Trust the Torch!

The Square

Smart Growth recommendations for Woodstock presented Monday at City Council budget workshop

Woodstock’s Square is the city’s “most important unique asset” on which the community’s future identity should be modeled.That’s the assessment of Smart Growth America consultants, who will present their preliminary findings to the City Council during a budget workshop Monday afternoon.“The key to robust economic growth and sustained fiscal health,” they write, “it to recognize that the historic town center is not something merely to be preserved, but used as a template from which to grow new walkable neighborhoods.”The city on Friday released the consultants’ 15-page draft document of findings and recommendations – Planning for Economic and Fiscal Health – that resulted from their study of and visit to Woodstock. Their work is part of the $3 million prize package the city will get from having won T-Mobile’s nationwide Hometown Techover contest last summer.The document calls development around the Square “Our overreaching, general recommendation” for the city.More specific suggestions include:* Update the city’s comprehensive plan for growth and development, which is already underway.* Use one-time funds for projects in targeted sites that can be catalysts for growth. The city has $3.4 million available from federal pandemic-relief funds and $250,000 from T-Mobile.* Update the city’s downtown parking study to address issues involving a lack of parking, even if it’s only a problem of perception.* Invest in bike and pedestrian infrastructure and connectivity, which should be a factor in future street design.* Improve the city’s gateways to “create a sense of arrival” for visitors to Woodstock.* Help existing local businesses “to understand their needs and create a more conducive environment for them.”* Engage the community, especially segments outside the mainstream of civic life such as new residents, low-income households, and minorities.The budget workshop is a public meeting that will begin at 4 p.m. Monday, April 4, in council chambers at City Hall.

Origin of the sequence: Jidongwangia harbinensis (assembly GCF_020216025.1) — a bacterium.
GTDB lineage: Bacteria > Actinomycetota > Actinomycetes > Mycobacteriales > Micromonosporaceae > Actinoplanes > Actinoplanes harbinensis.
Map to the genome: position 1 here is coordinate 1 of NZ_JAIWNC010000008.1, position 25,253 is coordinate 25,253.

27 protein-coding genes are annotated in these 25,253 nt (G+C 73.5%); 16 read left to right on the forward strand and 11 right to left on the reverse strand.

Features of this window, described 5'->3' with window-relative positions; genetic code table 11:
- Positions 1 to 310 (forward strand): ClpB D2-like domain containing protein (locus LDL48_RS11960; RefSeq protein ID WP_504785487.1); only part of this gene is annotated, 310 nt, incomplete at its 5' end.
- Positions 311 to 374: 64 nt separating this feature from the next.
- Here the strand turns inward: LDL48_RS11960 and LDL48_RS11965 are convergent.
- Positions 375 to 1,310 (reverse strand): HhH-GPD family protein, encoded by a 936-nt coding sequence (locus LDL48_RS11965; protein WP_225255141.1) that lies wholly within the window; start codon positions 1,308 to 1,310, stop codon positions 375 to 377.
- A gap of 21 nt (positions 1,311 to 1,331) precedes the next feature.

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Larry Lough

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